“When it comes to dating, texting is detrimental because there are no rules,” says Avi, the New Jersey native. “There are accepted norms, but one person’s assumptions could be different from someone else’s.” Avi feels that texting adds unnecessary stress to dating relationships. “It used to be you would go on one date a week, maybe two,” he says. “Now, it’s constant maintenance. At 11 pm, I’m brushing my teeth and wondering, ‘Do I have to text her good-night?’ Or worrying, ‘Why isn’t she responding?’” He adds that people tend to feel comfortable saying things via text that they wouldn’t say in person. “It creates fake intimacy that isn’t meaningful,” he explains.

Ostrov believes that texting is destructive to relationships. “It is an impulse-driven medium,” he says. “You cannot use texting, or even e-mail, to solve problems. You can only create problems.” He reports that people come to him when an engagement has been damaged or broken. “They show me long threads of texts,” he says. “It started with a question, and forty texts later it’s a fight. You think you can use texting to cut to the chase. But the hole gets deeper.”

Rather than getting to know someone at face value, you’re getting to know them only at Facebook value.

Rudman from Connections notes that for dating couples, texting between dates can be a real problem. “Anything can go wrong,” she says. “It’s too much; it’s not enough. Or, sometimes, they text so much there’s nothing left to talk about on the date.”

“Texting breaks down the ability to communicate,” says Linda. “It’s an efficient way to make plans or a grocery list. It’s not good for conveying emotions.” Jonathan, the New York attorney, concurs. “Speaking on the phone or in person, you can pick up on nuance,” he says, which is vital in dating. “There’s less of a chance for mixed messages in a phone conversation than in a text message.”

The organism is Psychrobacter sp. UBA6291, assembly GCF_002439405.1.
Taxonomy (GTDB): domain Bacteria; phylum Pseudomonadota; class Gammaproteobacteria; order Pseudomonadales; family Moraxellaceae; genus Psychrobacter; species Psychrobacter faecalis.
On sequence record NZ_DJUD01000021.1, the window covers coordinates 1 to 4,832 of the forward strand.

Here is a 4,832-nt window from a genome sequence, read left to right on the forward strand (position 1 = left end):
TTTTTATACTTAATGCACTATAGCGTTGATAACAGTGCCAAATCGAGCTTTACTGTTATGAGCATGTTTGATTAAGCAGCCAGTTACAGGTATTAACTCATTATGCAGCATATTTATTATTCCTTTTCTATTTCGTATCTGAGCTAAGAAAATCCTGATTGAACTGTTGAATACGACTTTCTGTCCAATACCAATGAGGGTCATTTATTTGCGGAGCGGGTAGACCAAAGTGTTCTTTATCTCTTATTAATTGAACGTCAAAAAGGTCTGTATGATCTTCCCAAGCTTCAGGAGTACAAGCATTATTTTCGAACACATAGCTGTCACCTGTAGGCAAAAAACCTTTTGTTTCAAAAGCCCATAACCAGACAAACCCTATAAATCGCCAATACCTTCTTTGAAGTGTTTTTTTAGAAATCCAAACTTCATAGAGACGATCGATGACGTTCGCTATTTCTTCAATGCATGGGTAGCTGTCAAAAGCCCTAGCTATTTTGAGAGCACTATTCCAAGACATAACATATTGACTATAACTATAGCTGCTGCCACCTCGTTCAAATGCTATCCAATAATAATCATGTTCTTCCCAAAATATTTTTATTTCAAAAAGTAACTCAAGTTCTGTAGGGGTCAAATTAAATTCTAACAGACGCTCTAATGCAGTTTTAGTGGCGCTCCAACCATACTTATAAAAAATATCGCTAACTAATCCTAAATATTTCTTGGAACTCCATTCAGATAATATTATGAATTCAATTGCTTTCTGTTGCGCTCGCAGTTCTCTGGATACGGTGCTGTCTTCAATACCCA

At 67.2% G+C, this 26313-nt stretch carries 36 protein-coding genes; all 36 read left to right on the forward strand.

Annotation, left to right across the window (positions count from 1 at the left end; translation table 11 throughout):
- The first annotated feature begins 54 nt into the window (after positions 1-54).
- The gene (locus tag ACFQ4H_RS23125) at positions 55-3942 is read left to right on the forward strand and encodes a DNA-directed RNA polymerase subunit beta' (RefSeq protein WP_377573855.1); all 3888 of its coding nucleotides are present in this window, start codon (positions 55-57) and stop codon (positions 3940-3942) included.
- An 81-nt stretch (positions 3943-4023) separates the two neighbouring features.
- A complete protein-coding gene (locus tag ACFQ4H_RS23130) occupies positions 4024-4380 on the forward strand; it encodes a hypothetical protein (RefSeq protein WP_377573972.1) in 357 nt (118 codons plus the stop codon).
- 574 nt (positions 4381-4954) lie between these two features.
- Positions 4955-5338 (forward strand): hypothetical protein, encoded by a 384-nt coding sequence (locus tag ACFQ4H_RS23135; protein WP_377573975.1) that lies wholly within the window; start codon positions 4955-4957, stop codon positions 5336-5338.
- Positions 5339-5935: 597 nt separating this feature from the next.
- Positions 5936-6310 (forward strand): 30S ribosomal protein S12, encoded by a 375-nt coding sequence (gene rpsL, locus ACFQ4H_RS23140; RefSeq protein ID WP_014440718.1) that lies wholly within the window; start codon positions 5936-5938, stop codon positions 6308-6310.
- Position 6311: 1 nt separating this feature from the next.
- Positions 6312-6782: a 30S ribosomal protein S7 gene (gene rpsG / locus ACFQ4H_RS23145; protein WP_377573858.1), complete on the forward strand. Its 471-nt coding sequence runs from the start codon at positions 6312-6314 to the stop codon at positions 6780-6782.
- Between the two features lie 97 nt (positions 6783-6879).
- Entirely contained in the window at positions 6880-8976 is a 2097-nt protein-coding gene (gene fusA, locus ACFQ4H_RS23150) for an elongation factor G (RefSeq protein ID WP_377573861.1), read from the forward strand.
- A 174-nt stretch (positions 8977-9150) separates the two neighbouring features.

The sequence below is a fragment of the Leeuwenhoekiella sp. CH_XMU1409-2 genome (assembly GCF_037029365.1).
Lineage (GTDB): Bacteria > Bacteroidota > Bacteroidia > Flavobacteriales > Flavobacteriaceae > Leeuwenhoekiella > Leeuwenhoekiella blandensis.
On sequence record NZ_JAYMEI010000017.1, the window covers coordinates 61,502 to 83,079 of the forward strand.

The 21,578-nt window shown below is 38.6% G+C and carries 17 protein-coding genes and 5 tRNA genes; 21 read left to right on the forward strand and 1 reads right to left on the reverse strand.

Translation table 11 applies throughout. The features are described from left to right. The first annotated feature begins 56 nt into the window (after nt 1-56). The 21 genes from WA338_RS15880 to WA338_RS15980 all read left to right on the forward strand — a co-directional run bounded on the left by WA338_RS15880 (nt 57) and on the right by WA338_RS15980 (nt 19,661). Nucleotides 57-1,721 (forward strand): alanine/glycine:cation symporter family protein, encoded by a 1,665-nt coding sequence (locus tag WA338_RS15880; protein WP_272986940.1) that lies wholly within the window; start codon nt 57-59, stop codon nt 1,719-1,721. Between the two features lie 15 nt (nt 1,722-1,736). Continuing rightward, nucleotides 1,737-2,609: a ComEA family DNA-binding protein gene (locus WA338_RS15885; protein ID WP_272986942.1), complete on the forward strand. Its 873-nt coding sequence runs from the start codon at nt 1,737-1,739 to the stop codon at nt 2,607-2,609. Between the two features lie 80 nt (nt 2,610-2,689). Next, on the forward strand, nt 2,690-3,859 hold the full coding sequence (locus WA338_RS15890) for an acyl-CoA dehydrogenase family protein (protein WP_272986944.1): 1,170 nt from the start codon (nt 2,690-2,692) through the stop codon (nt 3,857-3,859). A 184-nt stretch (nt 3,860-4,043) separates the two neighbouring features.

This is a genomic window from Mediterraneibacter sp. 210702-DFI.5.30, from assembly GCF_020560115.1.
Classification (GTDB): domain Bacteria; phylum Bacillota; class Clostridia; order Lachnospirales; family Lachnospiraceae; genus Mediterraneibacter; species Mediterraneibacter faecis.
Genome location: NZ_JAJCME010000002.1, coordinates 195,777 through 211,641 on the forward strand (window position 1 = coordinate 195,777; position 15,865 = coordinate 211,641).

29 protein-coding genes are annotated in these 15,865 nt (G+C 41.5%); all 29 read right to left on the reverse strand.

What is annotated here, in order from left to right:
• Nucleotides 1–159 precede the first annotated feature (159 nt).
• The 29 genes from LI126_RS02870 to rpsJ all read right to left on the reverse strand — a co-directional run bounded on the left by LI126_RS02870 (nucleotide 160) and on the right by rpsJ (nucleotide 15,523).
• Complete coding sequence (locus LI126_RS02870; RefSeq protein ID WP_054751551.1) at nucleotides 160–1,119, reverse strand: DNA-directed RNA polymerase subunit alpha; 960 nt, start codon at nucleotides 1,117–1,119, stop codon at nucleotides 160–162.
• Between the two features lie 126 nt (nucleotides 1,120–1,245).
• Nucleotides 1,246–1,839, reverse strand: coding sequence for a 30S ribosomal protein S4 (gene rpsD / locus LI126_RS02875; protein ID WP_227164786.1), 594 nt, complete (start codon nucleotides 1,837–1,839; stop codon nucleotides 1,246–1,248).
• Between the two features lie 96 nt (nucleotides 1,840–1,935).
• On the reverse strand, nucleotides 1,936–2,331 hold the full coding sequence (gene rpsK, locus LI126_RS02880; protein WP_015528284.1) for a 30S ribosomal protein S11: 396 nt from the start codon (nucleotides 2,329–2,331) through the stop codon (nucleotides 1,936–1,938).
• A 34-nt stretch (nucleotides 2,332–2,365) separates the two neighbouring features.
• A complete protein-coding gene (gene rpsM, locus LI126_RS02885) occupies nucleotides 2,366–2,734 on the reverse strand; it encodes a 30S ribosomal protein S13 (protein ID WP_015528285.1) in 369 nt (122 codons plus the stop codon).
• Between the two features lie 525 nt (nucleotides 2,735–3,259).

Dr. Sobolofsky has noticed that in-person conversations are more awkward for some people as they become more comfortable interacting online. “It seems that because of technology, there are those who are hesitant now to approach someone and start a casual conversation,” she says, which used to be the norm. “Some may prefer first to text the other person before making a first phone call or approaching them directly.” All told, however, Dr. Sobolofsky believes the new possibilities offered by technology lead to many positive results. “It’s definitely a tech-savvy world,” she says. “People are connecting in so many more ways.”

David, the divorced dad, embraces everything technology has to offer in dating. “For me, it’s great,” he says. “I’m dating someone now who lives in a different city. I couldn’t do it without texting and video chat. We check in several times during the day, and we Facetime to say good-night. It helps to be connected in a way we couldn’t be connected otherwise.”

Sarah, the nurse, tries to maintain her sense of humor as she navigates the ambiguities of online dating. “Right now,” she says, “I’m ‘corresponding’—what do you even call it? We haven’t met yet!—with someone I met on JWed. We have been talking on the phone and texting for several weeks.” As she prepares for her first video chat with him, she remains cautiously optimistic, not unlike what one might expect before a first date. “Every bit of technology in this world can be used for good or bad,” Sarah says. “If it aids and assists in bringing two people together, then it’s being used in an amazing way.”

In the two years since her wedding, Molly Abikzer freely shares her JSwipe success story to encourage singles to take advantage of online dating platforms. “Technology allows for a medium where you can meet someone or connect two people who you may may not otherwise have thought of outside of your computer,” she says. “It’s one more vehicle for Hashem to allow people to find their soulmates.”

Rachel Schwartzberg works as a writer and editor and lives with her family in Memphis, Tennessee.

 

Rabbi Reuven and Shira Boshnack founded JLIConnections to help their students.

Matching OU-JLIC Singles
Launched in 2018 by OU-JLIC, JLIConnections is a great new way for OU-JLIC students and alumni to find their bashert. High-tech but without the impersonality of most dating sites or apps, JLIConnections draws upon the successful matchmaking technology of SawYouAtSinai, while providing students with a personal OU-JLIC shadchan.

Found on more than twenty campus throughout North America and Israel, OU-JLIC places Orthodox educator couples on college campuses to help students navigate Jewish life on campus.

“OU-JLIC is a good place to meet someone coming from a similar background, with similar interests and life experiences, all of which can be very useful when looking for a spouse,” said Rabbi Reuven Boshnack, who spearheaded the program with his wife, Shira. The Boshnacks have served as the OU-JLIC educators at Brooklyn College for the past twelve years where they have been heavily involved in setting up their students. “So much of the OU-JLIC programming is relationship-driven. JLIConnections offers the human touch, not a shadchan who is essentially a stranger but your OU-JLIC educator.”

To learn more, visit jliconnections.com.

This article was featured in Jewish Action Summer 2019.